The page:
By Robert Parry
- The Kerry-Weld Cocaine War
WASHINGTON -- The sudden uproar over a decade-old story -- cocaine smuggling linked to the CIA-backed Nicaraguan contra rebels -- could reverberate with special intensity in Massachusetts, where the controversy has the potential for affecting the outcome of a close Senate race.
That race pits John Kerry, the Democratic senator who led the investigation into contra drugs, against Republican William Weld, the chief of the Justice Department's criminal division when the contra-drug allegations were emerging as a national issue and when the Iran-contra scandal broke in the fall of 1986.
In new testimony before the Senate Intelligence Committee on Oct. 23, one of Kerry's former investigators, Jack Blum, fingered Weld as the "absolute stonewall" who blocked the Senate's access to vital evidence linking the contras and cocaine. "Weld put a very serious block on any effort we made to get information," Blum told a crowded hearing room. "There were stalls. There were refusals to talk to us, refusals to turn over data."
Weld has denied those charges and insisted that he conscientiously pursued the allegations. In that position, the governor has been helped by the main Massachusetts papers, particularly The Boston Globe, which have largely accepted Weld's word. Indeed, instead of digging into Weld's official drug-war actions in late 1986 and during 1987, the Globe has gone on the offensive against Kerry -- for sleeping at the homes of friends during his divorce a decade ago.
Yet, an investigation by The Consortium has uncovered new evidence that buttresses Blum's charge that Weld stonewalled the contra-cocaine allegations. Information also emerged revealing a cozy relationship between Weld and top Globe reporters in Washington during the mid-1980s.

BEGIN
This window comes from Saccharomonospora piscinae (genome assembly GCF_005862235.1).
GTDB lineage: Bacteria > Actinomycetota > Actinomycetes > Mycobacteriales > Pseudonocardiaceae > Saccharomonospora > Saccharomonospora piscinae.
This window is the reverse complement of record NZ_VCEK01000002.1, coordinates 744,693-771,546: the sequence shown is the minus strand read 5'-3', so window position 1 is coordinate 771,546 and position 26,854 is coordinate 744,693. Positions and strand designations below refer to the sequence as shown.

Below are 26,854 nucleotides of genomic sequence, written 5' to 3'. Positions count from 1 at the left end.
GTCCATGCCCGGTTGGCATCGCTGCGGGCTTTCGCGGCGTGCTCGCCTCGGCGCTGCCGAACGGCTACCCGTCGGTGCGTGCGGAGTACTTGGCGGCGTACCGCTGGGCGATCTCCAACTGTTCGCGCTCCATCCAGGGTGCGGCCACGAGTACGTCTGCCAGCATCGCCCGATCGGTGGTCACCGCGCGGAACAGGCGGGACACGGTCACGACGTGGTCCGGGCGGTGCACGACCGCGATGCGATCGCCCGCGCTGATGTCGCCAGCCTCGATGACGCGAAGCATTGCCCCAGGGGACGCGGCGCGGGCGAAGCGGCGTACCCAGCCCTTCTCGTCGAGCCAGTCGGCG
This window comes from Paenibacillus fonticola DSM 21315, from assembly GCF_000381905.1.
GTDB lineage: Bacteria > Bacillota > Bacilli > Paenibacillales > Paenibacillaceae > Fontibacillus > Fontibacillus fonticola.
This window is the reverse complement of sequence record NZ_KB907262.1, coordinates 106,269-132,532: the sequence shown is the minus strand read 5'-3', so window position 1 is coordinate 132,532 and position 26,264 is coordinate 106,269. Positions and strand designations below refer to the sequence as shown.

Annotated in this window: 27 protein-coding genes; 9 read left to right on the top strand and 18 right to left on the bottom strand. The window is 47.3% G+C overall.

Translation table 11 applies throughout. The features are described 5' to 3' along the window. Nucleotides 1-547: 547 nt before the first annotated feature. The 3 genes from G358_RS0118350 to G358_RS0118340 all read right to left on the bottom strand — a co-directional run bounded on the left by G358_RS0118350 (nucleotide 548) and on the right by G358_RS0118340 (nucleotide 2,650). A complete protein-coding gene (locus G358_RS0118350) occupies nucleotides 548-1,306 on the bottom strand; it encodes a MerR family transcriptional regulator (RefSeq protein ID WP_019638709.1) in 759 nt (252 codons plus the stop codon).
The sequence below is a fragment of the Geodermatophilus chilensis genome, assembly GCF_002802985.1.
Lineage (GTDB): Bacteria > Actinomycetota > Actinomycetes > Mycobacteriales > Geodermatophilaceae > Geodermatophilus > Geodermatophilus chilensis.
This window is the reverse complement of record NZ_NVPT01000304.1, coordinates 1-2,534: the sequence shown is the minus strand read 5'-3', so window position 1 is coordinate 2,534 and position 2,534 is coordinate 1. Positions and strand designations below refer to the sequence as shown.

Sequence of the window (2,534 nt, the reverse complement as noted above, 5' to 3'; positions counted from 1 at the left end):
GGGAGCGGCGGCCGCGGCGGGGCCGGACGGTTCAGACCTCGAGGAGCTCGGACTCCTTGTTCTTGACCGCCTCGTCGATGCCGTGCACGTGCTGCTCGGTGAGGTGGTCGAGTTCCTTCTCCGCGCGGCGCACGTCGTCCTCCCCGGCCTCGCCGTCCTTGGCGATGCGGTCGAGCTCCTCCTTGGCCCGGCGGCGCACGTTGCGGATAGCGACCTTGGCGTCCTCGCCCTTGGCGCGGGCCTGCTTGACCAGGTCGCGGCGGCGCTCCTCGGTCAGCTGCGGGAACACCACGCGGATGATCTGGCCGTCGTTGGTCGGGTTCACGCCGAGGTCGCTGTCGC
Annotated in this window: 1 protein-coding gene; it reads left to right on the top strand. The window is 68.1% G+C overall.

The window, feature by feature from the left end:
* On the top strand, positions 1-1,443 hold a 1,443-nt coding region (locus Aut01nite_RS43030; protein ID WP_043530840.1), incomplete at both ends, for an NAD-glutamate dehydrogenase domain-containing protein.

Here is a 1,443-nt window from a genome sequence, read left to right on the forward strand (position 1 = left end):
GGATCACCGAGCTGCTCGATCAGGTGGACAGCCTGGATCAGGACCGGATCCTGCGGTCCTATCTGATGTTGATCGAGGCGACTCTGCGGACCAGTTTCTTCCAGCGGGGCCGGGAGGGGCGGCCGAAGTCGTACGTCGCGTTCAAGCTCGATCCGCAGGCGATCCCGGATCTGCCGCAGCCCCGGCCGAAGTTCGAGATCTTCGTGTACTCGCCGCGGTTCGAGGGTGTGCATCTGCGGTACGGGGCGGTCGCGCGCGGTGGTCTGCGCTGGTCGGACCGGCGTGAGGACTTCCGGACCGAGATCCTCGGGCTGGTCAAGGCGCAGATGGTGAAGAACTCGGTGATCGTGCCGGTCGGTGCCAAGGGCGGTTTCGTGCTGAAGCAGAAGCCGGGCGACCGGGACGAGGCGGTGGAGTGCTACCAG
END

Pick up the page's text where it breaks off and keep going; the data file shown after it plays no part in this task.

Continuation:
A review of Weld's Justice Department phone logs and calendars, from fall 1986 to spring 1987, revealed Weld scheduling squash matches with the Globe's Bob Healy and speaking to the Globe's Steve Kurkjian far more than to any other journalist, even those who regularly covered the Justice Department. Kurkjian wrote the recent investigative story slamming Kerry's acceptance of friends' hospitality during his divorce.
More importantly, however, during the current Senate campaign, the Globe has given scant coverage to Weld's record of downplaying -- and trying to discredit -- the flood of contra-cocaine allegations that inundated his office in late 1986 and early 1987.
When Weld assumed control of the criminal division in September 1986, requests for contra-cocaine evidence already were pending from Sen. Richard Lugar, R-Ind., and Claiborne Pell, D-R.I., the chairman and ranking minority member of the Senate Foreign Relations Committee, respectively. In support of Kerry's probe, Lugar and Pell were requesting information on more than two dozen names of individuals connected to the contra operation and suspected of drug trafficking.